Suggest practical solutions. Maybe it’s redistributing some tasks, bringing in temporary help, loosening deadlines, or reevaluating priorities. Show that you’ve thought about ways to make things better.
Be ready for a two-way conversation. Your boss might have insights or suggestions you hadn’t considered.
Try to approach the conversation with a collaborative, solutions-focused attitude. It’s not about listing complaints. It’s about finding a way for everyone to be in an environment in which they can do their best work and feel a sense of work-life balance.
End on a positive note. Reinforce your commitment to high-quality work and your willingness to find a balanced solution.
Moving Forward and What to Do If Your Boss Doesn’t Respect Your Request
First, I want to acknowledge you for even taking this sometimes scary but brave step of speaking up for your needs and setting boundaries between work and life.
This can be hard work, but it goes such a long way in making your work environment more sustainable for your wellbeing!
If your boss pushes back on you trying to set a more sustainable workload, there’s a few possibilities here. One is that perhaps the company is in crunch mode and needs all hands on deck to get a new product launched and get to all the new client projects in a timely fashion. This would be an example of a temporary situation that may require some time and stress management techniques.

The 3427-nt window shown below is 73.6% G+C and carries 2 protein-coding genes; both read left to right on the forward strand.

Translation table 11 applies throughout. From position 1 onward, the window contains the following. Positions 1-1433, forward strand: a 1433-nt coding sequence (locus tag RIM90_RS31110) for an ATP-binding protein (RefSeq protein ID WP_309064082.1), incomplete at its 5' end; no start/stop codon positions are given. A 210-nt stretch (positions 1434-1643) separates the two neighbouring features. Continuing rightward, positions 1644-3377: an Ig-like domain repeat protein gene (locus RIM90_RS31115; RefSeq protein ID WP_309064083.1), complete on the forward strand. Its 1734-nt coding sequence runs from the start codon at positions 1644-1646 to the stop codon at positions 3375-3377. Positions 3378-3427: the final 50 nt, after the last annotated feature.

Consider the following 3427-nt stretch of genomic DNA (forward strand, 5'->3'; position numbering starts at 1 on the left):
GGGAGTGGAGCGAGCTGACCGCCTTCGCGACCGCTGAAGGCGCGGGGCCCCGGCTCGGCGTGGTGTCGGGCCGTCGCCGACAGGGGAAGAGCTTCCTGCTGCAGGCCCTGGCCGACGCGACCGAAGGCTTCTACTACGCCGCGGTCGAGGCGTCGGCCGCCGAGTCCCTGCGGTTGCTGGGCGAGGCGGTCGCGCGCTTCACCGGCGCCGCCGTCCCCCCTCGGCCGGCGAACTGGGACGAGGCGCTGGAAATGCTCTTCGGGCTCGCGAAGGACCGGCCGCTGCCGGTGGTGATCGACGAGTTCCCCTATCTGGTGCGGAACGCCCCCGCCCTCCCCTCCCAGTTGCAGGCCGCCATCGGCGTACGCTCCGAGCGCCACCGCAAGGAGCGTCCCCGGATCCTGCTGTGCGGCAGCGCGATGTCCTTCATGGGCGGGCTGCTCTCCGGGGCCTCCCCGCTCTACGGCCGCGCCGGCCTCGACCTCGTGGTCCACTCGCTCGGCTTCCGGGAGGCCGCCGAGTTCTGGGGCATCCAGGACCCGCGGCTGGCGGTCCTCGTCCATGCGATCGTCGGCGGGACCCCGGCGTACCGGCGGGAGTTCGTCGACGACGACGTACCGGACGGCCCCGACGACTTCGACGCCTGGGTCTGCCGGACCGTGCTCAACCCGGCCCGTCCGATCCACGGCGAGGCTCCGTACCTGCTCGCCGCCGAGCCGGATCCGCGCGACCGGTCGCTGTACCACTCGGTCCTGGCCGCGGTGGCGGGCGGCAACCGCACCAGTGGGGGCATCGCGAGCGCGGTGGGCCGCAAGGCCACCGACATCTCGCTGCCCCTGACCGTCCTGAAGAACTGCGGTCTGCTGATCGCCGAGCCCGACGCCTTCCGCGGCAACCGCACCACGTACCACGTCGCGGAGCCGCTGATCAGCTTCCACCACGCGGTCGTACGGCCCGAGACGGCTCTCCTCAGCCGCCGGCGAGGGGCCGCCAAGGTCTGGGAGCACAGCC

In another situation, your concern might not be fixed in the moment but the company may realize they have a gap on the team (such as a single company recruiter getting bogged down with handling thousands of job applicants). Hiring more people could help alleviate workload in the long run, though it will take some time to get everything going.
And other times, you might find yourself in a workplace that has a deeply entrenched culture of working 80-100+ hours a week and having no personal time (I’m looking at you, finance and law!) and then it becomes up to you to decide if that’s a work environment you want to continue to be in.
It’s completely up to you, what your values are, and what you want to prioritize in life. If you are all career, all the time, then more power to you! But if family, relationships, and mental health are a priority and your workplace can’t respect that, then maybe you realize that you would actually love to land a new job offer instead of trying to stick it out.
If you’re interested in landing a more aligned job offer, check out my FREE on-demand masterclass to get the freshest strategies on how to go from feeling stuck to landing more ALIGNED interviews & offers.
Emily Liou and her team believe that everyone can land their dream job. Want to find out more about how you can wake up happier on Mondays? Whether you like to work at your own pace or have a group to hold you accountable, there’s a Happily Hired job search program to shortcut your job search today.